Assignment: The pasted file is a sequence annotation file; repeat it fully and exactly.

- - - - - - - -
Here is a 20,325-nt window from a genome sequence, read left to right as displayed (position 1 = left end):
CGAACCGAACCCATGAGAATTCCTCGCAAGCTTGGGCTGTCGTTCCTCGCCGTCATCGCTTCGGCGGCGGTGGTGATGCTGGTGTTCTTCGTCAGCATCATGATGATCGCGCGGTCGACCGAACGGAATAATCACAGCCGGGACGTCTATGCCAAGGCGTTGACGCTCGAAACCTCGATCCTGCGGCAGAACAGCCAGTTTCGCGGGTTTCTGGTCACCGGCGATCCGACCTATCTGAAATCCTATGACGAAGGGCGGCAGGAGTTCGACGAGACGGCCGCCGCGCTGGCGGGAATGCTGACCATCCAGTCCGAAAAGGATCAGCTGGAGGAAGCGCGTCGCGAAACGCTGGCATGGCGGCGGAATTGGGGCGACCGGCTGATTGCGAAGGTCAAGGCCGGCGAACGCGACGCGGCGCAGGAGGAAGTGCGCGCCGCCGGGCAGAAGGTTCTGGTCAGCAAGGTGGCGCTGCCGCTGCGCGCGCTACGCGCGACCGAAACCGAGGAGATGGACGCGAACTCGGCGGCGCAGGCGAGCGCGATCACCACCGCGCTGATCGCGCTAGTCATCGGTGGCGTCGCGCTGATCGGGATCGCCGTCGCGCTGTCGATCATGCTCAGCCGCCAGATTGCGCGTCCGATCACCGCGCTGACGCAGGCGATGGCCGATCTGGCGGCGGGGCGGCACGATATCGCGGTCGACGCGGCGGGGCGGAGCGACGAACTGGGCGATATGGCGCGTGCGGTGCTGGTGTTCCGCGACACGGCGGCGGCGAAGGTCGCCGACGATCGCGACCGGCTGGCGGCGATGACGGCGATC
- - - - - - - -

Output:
Here is a 20,325-nt window from a genome sequence, read left to right as displayed (position 1 = left end):
CGAACCGAACCCATGAGAATTCCTCGCAAGCTTGGGCTGTCGTTCCTCGCCGTCATCGCTTCGGCGGCGGTGGTGATGCTGGTGTTCTTCGTCAGCATCATGATGATCGCGCGGTCGACCGAACGGAATAATCACAGCCGGGACGTCTATGCCAAGGCGTTGACGCTCGAAACCTCGATCCTGCGGCAGAACAGCCAGTTTCGCGGGTTTCTGGTCACCGGCGATCCGACCTATCTGAAATCCTATGACGAAGGGCGGCAGGAGTTCGACGAGACGGCCGCCGCGCTGGCGGGAATGCTGACCATCCAGTCCGAAAAGGATCAGCTGGAGGAAGCGCGTCGCGAAACGCTGGCATGGCGGCGGAATTGGGGCGACCGGCTGATTGCGAAGGTCAAGGCCGGCGAACGCGACGCGGCGCAGGAGGAAGTGCGCGCCGCCGGGCAGAAGGTTCTGGTCAGCAAGGTGGCGCTGCCGCTGCGCGCGCTACGCGCGACCGAAACCGAGGAGATGGACGCGAACTCGGCGGCGCAGGCGAGCGCGATCACCACCGCGCTGATCGCGCTAGTCATCGGTGGCGTCGCGCTGATCGGGATCGCCGTCGCGCTGTCGATCATGCTCAGCCGCCAGATTGCGCGTCCGATCACCGCGCTGACGCAGGCGATGGCCGATCTGGCGGCGGGGCGGCACGATATCGCGGTCGACGCGGCGGGGCGGAGCGACGAACTGGGCGATATGGCGCGTGCGGTGCTGGTGTTCCGCGACACGGCGGCGGCGAAGGTCGCCGACGATCGCGACCGGCTGGCGGCGATGACGGCGATC